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Top 6 Innovations in 3D Printing

Top 6 Innovations in 3D Printing

The SuperDraco engine for SpaceX’s Cargo Dragon spacecraft. Image: Wikimedia Commons / SpaceX

The year 2015 saw 3D printing continue its march into every dimension of our lives. With new materials, new methods, and new applications, the young field is revolutionizing prototyping and manufacturing, and changing the worlds of design, medicine, construction, and, of course, hobbying.

What were the key developments of the year that brought us closer to 3D utopia? Brian Federal gave us his favorites. Federal is a filmmaker out of North Carolina, and a “3D printing evangelist” as he describes himself. He’s currently producing a feature length documentary called “3D Printing Revolution.” Here’s what wowed him in 2015.

1) The Printing Welder The size of most 3D printed objects is constrained by the size of the 3D printer they’re printed in. A group of Dutch manufacturers stumbled on this little fact when they were looking for a way to 3D print furniture. So they invented their own method. “The innovation is a robotic arm with a print head that extrudes metal strong enough to support structure,” says Federal. Working with Autodesk and the Heijmans construction company, they’ve managed to print a model of a bridge that will eventually span a canal in Amsterdam. “This is a small step into the much broader field of Construction Automation.”

Elastomeric polyurethane engineering resin. Image: Carbon3D

2) Speed Printing The vast majority of 3D printing technologies use a layer-by-layer strategy (hence the word “additive.”) For the user, the method has some serious disadvantages. Chief among the complaints is the eons it takes to complete a job. But the building-up tactic also limits potential materials, increases that chance of introducing flaws, and reduces an object’s ultimate strength. Carbon3D’s CEO Joseph DeSimone wants to change all that. Inspired by a morphing bad guy who rises from a molten puddle in “Terminator 2,” their “Continuous Liquid Interface Production” approach creates monolithic forms out a pool of polymer. And it happens to be 25 to 100 times faster than other printers on the market, with the potential, according to DeSimone, to be 1000 times faster. “Securing a tap from The Ford Motor Company, and $100,000,000 in Google Ventures cash, these guys are set to deliver a broad spectrum of innovation,” says Federal. “This is a company to watch.”

Amanda Boxtel, a test pilot for a 3D printed hybrid robotic exoskeleton. Image: 3D Systems

3) Powerful Personal Applications The world of biomedicine is where 3D printing technology has the greatest potential to significantly alter people’s lives for the better. It’s arguably where tailored one-off items are most in need. 3D printed implants and prosthetics have helped many, but what could be more miraculous than letting the paralyzed walk. Scott Summitt’s 3D Systems partnered with Ekso Bionics to do just that. “The Ekso Bionics suit fits to a person’s body perfectly and will enable a spinal injury patient without the use of their legs the ability to walk again,” says Federal. 3D Systems gave Amanda Boxtel, who had been in a wheelchair for years, a full body scan. They were able to then make form-fitting parts (for spine, shin, and thighs in her case) that integrated seamlessly with the moving parts of an exoskeleton. As a result, Boxtel was able to walk again. Now Ekso Bionic is producing the system for anyone that needs robotic assistance.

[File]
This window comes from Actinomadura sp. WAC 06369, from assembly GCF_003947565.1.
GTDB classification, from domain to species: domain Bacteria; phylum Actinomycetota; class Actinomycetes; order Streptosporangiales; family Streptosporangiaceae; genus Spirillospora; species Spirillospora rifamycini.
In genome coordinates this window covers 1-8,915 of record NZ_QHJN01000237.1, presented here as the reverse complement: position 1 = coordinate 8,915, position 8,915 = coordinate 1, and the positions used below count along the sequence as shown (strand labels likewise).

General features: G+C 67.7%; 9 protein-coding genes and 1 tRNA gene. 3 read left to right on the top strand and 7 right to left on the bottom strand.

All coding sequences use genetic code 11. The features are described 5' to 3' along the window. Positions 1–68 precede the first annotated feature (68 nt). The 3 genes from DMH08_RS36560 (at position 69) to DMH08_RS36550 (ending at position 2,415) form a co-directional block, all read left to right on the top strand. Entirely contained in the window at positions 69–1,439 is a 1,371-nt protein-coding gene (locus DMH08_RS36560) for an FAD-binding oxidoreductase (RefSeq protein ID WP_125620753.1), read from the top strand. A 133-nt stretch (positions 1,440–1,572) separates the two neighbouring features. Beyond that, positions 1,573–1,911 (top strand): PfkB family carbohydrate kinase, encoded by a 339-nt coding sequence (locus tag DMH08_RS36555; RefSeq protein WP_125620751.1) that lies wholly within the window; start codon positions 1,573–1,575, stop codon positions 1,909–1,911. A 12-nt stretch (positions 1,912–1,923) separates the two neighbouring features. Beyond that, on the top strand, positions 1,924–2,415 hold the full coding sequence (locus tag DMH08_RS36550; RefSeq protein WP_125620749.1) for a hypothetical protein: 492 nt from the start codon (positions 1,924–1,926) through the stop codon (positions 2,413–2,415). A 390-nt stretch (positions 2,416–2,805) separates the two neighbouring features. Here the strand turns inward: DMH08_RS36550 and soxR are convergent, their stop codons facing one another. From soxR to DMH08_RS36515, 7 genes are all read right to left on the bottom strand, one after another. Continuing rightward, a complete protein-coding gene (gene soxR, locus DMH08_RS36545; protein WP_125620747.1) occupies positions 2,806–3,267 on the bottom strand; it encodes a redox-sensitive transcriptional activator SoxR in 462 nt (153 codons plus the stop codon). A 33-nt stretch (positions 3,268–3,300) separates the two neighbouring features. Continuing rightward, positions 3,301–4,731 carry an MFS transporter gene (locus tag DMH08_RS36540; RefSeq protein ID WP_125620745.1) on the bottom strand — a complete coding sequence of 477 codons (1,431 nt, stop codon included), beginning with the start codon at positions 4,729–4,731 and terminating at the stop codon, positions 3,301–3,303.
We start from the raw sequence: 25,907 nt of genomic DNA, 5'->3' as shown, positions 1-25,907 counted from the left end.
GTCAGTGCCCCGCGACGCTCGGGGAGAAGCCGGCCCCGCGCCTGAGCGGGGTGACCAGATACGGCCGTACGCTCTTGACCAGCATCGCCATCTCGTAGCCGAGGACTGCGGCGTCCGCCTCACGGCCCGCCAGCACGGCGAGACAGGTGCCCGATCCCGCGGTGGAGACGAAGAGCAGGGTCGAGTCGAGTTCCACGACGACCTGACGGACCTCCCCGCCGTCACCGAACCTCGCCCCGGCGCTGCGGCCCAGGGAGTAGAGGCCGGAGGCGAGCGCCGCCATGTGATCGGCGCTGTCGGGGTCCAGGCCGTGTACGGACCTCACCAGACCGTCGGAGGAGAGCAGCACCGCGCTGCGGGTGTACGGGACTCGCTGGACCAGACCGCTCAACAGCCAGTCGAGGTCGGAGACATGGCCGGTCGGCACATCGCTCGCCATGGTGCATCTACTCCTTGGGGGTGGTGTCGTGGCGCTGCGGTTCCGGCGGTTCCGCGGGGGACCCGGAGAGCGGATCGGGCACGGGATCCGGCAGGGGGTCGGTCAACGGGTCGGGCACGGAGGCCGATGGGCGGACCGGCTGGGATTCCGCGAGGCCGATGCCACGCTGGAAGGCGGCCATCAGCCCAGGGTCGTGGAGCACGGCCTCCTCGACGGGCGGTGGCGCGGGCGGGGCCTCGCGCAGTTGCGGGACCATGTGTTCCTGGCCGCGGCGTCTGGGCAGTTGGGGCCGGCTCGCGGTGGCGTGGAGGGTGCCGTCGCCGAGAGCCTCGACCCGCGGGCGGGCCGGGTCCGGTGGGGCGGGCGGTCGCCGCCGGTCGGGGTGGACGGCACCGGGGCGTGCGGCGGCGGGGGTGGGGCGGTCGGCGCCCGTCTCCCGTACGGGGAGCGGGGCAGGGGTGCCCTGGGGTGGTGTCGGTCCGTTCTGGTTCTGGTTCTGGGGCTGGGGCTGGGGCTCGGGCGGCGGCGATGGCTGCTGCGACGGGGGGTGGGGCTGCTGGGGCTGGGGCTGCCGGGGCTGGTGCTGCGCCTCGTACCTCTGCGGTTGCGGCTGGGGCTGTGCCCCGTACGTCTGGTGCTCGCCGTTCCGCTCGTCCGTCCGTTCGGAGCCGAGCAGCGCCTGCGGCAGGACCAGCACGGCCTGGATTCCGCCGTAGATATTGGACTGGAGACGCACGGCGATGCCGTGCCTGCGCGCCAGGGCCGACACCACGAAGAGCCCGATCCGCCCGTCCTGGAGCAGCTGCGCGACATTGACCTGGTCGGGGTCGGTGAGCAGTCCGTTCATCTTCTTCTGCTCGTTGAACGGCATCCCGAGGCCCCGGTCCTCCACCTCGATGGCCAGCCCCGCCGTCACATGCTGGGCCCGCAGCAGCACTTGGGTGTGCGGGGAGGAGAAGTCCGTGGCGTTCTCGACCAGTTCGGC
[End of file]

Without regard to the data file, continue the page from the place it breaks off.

4) Prints in Space A rocket engine is no game-piece to be sold on Etsy. But that doesn’t mean you can’t 3D print one—or most of one. In fact, doing so gives you the option to test and retest more quickly and cheaply than any other manufacturing technique. Test and retest is just what Elon Musk and his engineers at SpaceX have been doing for years with their 3D printed SuperDraco rocket engine. This year the rocket finally got off the ground. “The innovation of a new, primarily 3D printed, reusable rocket is exponentially delivering new opportunities in space travel, mining, and colonization,” says Federal.

5) On the Cheap Whatever miracles 3D printing may be bringing to space travel, to the injured, and to manufacturers, as a household phrase “3D Printer” has just one meaning: a tool that allows anyone to produce as much goofy plastic stuff as they can dream up. Many companies have aimed their products at this everyman market, but XYZ seems to stand out. “The innovation here is the price point and massive sales distribution,” says Federal. The company’s CEO, Simon Shen has said that, with the Chinese government, he plans to deliver 3D printers to every school in China. “Wish I was hearing that kind of commitment here in the good old USA,” says Federal.

6) Phone Printer Of course, no technology has been truly democratized until it can be done with a cell phone. Now Jeng-Ywan Jeng, a professor of mechanical engineering and the dean of the engineering department at the National Taiwan University of Science and Technology, has invented a printer that uses light from a cell phone to polymerize liquid resin. “This product is not on the market yet but I have seen test prints that had remarkable resolution,” says Federal. “This innovation could be a major disruptor with the addition of tablet and TV versions that will bring cost to print down dramatically.” Jeng’s dream is to have the phone make the scan and then use its light in the tiny printer to print the end product. And maybe someday we’ll be printing as much as we’re currently texting.

Michael Abrams is an independent writer.

Learn more about the latest technologies in 3D printing at ASME’s AM3D Conference & Expo.

The innovation of a new, primarily 3D printed, reusable rocket is exponentially delivering new opportunities in space travel, mining, and colonization.

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